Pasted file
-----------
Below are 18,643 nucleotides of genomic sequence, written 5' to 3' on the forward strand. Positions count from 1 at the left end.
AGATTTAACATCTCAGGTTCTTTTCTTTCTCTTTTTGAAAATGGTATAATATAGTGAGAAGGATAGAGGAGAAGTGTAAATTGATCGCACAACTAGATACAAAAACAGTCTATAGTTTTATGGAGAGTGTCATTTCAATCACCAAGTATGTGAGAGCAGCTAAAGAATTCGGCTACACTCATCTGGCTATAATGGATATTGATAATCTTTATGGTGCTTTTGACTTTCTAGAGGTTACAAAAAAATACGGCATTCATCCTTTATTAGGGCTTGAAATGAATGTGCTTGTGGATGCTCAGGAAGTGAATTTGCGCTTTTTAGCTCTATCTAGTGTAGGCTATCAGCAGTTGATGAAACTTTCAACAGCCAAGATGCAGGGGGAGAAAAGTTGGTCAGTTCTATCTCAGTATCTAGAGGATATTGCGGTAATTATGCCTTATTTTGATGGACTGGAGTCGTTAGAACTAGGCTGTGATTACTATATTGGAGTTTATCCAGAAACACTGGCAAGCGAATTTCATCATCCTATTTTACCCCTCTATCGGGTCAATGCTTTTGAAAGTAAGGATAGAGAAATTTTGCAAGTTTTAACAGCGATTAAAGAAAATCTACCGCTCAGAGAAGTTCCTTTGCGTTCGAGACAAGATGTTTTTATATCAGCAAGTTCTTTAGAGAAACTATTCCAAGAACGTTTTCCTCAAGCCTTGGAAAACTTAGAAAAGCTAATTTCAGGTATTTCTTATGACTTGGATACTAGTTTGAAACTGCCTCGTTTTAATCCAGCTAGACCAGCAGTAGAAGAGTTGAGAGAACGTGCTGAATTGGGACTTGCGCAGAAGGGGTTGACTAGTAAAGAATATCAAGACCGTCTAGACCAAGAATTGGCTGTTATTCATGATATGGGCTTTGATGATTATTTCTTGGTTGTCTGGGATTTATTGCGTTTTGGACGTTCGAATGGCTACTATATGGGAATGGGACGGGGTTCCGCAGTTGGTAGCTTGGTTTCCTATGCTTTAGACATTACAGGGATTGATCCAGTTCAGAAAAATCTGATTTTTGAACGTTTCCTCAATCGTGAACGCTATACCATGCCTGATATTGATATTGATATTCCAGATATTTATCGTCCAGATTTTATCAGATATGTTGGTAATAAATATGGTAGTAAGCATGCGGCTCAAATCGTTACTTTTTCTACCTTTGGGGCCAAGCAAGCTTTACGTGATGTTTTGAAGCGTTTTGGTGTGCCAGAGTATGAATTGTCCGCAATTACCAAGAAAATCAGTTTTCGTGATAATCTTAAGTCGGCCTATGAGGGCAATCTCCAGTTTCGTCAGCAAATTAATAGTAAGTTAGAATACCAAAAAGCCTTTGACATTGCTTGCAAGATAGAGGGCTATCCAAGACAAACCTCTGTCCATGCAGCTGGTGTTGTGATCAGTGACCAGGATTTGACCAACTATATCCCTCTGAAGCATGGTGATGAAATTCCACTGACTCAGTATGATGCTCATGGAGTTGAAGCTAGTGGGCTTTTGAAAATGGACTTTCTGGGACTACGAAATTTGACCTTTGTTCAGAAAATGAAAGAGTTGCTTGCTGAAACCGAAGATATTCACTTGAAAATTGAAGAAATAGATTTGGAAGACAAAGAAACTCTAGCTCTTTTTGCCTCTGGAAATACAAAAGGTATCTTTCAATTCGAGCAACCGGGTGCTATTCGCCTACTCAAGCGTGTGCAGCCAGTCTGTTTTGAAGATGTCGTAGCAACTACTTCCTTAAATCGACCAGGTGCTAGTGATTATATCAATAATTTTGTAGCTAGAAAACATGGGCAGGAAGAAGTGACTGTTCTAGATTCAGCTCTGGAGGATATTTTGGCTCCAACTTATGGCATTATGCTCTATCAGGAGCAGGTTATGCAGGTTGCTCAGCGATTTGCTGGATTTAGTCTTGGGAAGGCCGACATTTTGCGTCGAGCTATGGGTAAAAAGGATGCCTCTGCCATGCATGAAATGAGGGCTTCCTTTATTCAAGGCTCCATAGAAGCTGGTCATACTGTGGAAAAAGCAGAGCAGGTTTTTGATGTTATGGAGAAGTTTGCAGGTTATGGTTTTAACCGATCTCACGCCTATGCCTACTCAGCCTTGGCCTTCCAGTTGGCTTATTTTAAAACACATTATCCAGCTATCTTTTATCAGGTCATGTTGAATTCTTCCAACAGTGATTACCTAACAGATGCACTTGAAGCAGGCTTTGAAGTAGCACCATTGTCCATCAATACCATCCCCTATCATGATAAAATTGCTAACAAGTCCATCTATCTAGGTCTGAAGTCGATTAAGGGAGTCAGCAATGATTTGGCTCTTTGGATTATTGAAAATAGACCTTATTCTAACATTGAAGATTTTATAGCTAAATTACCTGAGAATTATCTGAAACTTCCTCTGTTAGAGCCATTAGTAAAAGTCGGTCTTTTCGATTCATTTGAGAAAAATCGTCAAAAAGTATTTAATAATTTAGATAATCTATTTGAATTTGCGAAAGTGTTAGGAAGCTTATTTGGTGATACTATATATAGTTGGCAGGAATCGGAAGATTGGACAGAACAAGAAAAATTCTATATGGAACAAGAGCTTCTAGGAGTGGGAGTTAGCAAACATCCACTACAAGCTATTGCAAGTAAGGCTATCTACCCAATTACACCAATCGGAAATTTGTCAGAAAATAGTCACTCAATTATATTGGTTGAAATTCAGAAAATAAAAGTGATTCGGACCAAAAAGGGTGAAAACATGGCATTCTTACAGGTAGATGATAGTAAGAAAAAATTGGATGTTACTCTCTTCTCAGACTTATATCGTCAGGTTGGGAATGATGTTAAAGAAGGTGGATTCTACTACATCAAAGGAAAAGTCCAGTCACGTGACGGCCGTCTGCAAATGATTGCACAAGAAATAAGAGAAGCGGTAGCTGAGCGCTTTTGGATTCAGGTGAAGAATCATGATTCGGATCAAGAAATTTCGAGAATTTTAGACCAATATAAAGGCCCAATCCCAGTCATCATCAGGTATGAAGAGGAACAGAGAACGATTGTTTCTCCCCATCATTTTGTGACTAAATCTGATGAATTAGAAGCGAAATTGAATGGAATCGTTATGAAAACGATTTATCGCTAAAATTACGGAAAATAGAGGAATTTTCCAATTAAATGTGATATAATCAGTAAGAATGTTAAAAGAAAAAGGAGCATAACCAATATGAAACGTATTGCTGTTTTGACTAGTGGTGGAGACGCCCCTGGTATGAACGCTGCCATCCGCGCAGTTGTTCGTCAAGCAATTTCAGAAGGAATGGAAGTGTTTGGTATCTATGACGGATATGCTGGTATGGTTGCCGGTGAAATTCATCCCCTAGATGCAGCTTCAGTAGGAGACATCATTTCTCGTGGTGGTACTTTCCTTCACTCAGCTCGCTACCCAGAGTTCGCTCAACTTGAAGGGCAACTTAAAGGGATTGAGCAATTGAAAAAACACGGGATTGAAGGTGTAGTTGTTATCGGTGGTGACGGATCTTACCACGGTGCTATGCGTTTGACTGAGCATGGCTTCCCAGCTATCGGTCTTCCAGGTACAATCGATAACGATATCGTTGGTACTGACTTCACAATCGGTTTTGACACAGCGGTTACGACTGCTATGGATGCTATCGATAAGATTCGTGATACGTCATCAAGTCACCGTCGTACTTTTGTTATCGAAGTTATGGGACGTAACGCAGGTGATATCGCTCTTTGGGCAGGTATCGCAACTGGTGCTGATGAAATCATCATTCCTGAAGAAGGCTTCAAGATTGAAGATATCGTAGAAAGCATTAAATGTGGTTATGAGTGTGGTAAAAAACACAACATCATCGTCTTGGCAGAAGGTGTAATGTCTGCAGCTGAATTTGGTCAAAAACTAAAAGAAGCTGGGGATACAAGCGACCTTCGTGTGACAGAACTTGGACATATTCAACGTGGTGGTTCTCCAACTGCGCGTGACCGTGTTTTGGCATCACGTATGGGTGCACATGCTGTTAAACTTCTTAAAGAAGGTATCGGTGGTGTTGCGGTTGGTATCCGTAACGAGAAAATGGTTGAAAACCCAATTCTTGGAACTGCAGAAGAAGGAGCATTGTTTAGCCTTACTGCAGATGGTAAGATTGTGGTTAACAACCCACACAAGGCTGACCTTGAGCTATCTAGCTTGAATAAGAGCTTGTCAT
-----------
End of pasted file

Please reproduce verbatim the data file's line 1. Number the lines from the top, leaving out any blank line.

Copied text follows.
Below are 18,643 nucleotides of genomic sequence, written 5' to 3' on the forward strand. Positions count from 1 at the left end.